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Acadia National Park

Acadia National park is one of the oldest U.S National Parks, east of the Mississippi river! It was first established as a National Monument in July 1916, and was then changed to a National Park in 1919. The majority of the 49,052 acres of the park is located on Mount Desert Island, which is the largest Island of the coast of Maine, and is also the 6th largest island in contiguous U.S.

Acadia is the highest rocky headlands along of the Atlantic coastline of the U.S, and has a large abundance of biodiversity. Here you can explore a range of landscapes, from the rocky coastlines, to forests, ponds, marshlands, fields and mountains! A true nature lovers playground.

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Highlights and must sees

Bass Harbor head lighthouse

Visit the charming lighthouse, with views of the rocky coastline, and stay to watch a breathtaking sunset. There are also hiking options from here.

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Sand beach

A gorgeous beach that is nestled between granite mountains and rocky shores.

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Ocean trail

Walk from sand beach to otter cliff. An easy walk, with the most breathing views of the Atlantic ocean.

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Thunder hole

A natural rock inlet where you can see and hear the waves crash with a thunderous boom and high flying foam.

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Park loop road

27 miles long, this route connects the parks lakes, mountains, forests and rocky shores with many observation points along the way. A great introduction to seeing the beauty of Acadia.

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Cadillac mountain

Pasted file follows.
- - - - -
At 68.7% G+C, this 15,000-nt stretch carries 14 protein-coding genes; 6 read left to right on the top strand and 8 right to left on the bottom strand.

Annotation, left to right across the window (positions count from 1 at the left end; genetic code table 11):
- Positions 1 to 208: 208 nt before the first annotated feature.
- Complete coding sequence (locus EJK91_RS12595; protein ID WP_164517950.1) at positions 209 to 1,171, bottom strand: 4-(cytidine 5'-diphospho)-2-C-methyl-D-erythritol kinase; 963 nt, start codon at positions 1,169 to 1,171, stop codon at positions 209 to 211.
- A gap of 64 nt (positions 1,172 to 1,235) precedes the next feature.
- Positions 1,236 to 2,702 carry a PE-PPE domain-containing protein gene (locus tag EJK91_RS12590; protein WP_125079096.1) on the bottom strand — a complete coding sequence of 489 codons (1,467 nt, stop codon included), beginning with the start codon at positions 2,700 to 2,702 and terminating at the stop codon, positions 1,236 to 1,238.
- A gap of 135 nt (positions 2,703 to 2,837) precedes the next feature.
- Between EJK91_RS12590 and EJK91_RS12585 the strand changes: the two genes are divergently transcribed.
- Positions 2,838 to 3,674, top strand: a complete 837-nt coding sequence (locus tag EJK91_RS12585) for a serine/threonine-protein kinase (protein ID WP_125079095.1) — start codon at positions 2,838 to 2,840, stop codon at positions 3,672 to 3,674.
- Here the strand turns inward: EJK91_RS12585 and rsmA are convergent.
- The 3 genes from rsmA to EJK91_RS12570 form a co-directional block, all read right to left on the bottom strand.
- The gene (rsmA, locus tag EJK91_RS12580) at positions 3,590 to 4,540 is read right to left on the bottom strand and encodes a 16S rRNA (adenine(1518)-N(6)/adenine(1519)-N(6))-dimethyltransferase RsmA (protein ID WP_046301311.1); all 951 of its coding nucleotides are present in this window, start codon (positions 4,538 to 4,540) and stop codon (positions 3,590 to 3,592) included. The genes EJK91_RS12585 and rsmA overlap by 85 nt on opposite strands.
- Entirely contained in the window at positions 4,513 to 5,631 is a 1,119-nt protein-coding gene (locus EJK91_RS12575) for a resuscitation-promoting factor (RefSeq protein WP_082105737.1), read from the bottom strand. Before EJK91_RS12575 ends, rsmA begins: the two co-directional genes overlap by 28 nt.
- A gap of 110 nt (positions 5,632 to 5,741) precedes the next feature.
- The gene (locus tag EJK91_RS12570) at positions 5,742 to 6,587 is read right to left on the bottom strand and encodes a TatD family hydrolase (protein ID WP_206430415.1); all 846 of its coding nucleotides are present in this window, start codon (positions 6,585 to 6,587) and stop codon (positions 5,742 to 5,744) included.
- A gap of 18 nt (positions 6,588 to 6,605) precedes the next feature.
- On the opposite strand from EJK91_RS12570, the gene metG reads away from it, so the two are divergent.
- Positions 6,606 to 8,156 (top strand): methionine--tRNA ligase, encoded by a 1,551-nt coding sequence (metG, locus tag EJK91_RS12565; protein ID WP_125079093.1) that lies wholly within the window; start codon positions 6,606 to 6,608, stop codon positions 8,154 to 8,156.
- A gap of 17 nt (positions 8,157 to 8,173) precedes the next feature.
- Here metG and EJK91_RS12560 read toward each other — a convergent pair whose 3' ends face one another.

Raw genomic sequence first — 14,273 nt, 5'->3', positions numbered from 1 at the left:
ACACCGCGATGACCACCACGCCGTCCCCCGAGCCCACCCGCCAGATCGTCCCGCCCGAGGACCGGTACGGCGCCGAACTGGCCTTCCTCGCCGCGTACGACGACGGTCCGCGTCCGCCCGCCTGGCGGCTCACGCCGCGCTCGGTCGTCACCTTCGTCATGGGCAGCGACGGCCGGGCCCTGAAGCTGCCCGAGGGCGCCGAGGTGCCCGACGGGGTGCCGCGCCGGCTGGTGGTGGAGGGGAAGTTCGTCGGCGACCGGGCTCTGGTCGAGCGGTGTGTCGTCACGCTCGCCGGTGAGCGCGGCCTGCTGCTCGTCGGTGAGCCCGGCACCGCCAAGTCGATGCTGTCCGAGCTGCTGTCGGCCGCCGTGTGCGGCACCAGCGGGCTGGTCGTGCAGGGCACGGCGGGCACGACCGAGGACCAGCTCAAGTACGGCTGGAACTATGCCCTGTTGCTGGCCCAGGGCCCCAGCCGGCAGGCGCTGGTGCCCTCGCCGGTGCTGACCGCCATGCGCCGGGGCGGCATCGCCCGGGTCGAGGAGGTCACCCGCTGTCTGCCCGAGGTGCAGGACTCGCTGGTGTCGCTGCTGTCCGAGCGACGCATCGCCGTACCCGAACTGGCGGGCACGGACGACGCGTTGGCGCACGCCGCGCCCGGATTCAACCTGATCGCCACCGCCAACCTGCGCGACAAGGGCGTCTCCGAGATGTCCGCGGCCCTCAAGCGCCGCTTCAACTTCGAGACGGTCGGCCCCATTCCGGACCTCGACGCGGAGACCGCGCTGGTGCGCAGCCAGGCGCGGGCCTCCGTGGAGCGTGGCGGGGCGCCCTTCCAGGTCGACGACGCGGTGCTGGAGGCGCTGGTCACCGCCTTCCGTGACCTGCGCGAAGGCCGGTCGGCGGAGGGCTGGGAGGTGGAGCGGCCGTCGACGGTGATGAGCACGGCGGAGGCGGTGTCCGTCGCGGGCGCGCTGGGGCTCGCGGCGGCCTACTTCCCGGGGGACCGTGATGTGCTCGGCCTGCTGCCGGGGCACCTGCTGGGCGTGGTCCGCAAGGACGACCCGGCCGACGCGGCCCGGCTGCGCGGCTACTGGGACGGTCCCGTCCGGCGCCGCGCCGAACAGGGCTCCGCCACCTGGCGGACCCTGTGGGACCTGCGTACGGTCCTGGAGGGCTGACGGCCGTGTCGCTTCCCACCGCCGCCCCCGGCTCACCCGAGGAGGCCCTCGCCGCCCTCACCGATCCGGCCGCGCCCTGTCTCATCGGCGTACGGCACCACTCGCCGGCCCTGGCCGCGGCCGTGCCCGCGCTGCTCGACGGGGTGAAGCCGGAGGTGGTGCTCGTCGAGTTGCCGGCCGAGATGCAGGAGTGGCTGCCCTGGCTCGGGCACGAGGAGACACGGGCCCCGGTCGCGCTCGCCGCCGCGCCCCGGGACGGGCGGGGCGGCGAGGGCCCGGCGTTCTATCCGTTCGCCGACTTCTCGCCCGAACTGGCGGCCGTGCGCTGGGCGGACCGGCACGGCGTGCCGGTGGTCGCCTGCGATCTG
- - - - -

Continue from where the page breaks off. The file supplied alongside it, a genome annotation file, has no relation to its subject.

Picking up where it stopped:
Drive or hike the impressive Cadillac mountain. This gorgeous mountain sits at 1,5350 ft above sea level and provides stunning views of Acadia. The perfect place to watch the sunrise.

Bar harbor

A charming sea side town on Mount desert island, and is known as the gateway to Acadia. With charming boutiques and restaurants this is a popular town to visit when exploring Acadia.

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Acadia National park is a truly magnificent place. There is so much natural beauty and diversity to explore.  It is one of my favorite U.S national parks and a highlight from our travels in the United States. A true gem of the east coast.

 

Blue Ridge Parkway

Heading South

Over the Christmas/New Year holiday period we decided to drive to New Orleans for New Years Eve. We left New York City, five days before Christmas heading south. The only ‘plans’ and accommodation we had wasn’t until the 30th, so we could enjoy the drive and see where we would end up! Looking at the map of the USA, I also decided that I would love to visit the Great Smoky Mountains National Park on the way down. So we headed for the Blue Ridge Parkway.

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Scenic drive

The Blue Ridge Parkway is an absolute dream, the scenery is breathtaking.  It is America’s longest linear park, stretching 469 miles, connecting the Great Smoky Mountains National Park and the Shenandoah National Park. Located in the States of North Carolina and Virginia. Parts of the Appalachian mountains are also included in the parkway.  The Blue Ridge Parkway is a nature lovers dream, rich in biodiversity. There is so much variance in the fauna, flora, climate and geological features.

 

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Peaks of Otter